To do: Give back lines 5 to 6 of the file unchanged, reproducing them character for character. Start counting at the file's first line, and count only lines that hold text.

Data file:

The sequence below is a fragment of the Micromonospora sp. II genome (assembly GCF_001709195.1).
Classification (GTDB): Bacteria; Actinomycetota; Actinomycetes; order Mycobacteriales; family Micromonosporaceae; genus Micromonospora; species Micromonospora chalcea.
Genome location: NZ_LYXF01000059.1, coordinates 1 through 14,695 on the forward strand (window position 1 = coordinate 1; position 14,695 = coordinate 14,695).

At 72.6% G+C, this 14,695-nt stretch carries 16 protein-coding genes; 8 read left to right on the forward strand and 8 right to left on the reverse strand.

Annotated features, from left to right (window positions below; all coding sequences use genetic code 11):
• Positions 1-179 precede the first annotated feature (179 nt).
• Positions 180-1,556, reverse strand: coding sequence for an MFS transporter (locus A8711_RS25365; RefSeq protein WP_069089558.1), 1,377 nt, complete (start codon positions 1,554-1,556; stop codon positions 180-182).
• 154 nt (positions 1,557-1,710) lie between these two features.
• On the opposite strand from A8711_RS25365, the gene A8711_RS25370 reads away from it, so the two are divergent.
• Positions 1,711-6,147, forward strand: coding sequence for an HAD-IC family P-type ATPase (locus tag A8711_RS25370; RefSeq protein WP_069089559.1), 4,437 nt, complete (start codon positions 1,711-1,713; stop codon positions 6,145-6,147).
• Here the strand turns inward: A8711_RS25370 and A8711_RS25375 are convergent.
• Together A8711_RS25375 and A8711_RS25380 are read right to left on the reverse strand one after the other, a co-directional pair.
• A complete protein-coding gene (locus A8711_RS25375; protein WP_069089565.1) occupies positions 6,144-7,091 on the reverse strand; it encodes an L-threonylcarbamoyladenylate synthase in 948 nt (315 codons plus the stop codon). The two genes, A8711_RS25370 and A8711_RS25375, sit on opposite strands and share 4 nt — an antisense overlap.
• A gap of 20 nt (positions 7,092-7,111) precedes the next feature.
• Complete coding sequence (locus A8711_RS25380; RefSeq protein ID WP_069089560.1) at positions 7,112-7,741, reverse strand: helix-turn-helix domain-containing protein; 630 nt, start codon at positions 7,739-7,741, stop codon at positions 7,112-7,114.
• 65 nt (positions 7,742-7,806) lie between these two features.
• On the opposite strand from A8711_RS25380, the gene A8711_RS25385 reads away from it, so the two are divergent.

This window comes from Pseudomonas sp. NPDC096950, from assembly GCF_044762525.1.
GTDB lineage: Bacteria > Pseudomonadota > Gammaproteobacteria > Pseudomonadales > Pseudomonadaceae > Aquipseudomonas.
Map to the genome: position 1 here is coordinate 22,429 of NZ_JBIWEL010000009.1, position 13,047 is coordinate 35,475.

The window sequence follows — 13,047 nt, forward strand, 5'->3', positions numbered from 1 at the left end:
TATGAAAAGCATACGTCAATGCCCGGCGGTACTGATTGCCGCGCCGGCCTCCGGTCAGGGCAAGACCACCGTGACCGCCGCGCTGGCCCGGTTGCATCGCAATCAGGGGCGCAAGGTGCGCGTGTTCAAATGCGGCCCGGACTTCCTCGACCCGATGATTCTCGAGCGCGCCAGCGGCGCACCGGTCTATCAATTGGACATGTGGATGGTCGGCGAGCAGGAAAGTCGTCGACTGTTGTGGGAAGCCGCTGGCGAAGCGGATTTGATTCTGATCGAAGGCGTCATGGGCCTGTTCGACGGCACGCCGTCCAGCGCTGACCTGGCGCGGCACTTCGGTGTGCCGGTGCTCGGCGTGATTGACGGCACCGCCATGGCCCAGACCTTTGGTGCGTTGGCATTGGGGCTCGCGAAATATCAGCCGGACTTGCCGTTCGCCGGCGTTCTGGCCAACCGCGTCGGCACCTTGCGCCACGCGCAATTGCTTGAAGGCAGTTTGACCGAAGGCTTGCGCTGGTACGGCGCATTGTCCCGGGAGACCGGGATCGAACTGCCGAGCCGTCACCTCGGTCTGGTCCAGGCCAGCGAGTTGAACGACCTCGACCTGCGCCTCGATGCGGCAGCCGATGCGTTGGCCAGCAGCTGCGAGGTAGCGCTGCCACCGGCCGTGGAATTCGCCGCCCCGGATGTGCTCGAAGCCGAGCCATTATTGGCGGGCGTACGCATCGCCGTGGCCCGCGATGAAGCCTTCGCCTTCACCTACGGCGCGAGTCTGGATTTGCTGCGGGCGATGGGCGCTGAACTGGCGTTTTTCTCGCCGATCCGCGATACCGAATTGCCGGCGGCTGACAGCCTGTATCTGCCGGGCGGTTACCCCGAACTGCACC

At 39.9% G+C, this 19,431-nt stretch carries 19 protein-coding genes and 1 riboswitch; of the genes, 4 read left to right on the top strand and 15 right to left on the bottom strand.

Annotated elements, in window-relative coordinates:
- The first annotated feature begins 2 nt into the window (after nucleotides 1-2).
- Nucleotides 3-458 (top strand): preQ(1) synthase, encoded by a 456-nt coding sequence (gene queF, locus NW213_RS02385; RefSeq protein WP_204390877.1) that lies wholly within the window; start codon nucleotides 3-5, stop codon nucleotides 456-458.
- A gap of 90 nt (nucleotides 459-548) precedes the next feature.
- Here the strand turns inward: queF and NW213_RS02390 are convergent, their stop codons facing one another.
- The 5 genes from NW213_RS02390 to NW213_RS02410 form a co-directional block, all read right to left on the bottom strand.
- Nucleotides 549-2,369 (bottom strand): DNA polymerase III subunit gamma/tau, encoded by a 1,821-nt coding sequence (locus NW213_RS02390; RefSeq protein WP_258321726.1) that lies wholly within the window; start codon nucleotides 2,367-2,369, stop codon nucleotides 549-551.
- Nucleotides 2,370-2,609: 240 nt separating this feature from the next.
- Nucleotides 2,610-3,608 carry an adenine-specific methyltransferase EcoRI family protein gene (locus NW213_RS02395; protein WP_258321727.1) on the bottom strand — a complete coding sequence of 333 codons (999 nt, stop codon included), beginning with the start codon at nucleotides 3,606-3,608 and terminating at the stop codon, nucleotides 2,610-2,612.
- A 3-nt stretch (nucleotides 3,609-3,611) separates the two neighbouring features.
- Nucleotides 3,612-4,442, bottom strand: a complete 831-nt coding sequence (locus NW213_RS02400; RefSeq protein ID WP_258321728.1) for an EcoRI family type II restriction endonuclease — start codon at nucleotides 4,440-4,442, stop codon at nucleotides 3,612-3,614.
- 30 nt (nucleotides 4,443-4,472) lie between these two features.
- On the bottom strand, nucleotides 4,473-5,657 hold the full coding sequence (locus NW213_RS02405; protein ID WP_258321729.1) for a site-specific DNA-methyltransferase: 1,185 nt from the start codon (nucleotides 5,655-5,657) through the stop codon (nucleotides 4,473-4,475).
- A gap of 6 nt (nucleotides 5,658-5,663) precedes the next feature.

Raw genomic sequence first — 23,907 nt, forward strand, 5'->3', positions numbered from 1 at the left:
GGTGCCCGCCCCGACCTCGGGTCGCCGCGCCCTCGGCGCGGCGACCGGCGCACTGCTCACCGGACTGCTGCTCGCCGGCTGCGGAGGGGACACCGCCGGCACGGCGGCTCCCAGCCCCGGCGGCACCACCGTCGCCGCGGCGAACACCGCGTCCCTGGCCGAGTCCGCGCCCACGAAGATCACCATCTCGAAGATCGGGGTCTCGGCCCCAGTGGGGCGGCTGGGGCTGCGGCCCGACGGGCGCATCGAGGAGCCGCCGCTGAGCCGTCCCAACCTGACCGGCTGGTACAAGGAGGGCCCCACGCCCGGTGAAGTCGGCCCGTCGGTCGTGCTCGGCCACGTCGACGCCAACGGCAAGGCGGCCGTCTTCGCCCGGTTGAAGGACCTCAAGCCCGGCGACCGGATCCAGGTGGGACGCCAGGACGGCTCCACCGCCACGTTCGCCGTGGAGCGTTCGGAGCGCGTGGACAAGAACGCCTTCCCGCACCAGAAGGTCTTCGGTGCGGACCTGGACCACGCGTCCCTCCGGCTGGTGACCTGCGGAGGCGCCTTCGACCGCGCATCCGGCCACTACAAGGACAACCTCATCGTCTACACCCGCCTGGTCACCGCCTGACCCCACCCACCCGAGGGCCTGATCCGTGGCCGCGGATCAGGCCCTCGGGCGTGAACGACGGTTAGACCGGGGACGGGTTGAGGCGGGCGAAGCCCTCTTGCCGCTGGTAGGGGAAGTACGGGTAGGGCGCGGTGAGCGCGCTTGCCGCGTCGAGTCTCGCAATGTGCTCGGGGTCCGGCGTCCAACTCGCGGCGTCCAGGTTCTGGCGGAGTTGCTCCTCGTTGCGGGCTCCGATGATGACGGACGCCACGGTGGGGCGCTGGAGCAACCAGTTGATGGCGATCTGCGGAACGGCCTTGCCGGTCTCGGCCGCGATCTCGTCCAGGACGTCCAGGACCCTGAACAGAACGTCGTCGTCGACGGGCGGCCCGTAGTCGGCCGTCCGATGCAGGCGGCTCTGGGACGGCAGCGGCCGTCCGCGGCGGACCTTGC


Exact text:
Annotated features, from left to right (window positions below; all coding sequences use genetic code 11):
• Positions 1-179 precede the first annotated feature (179 nt).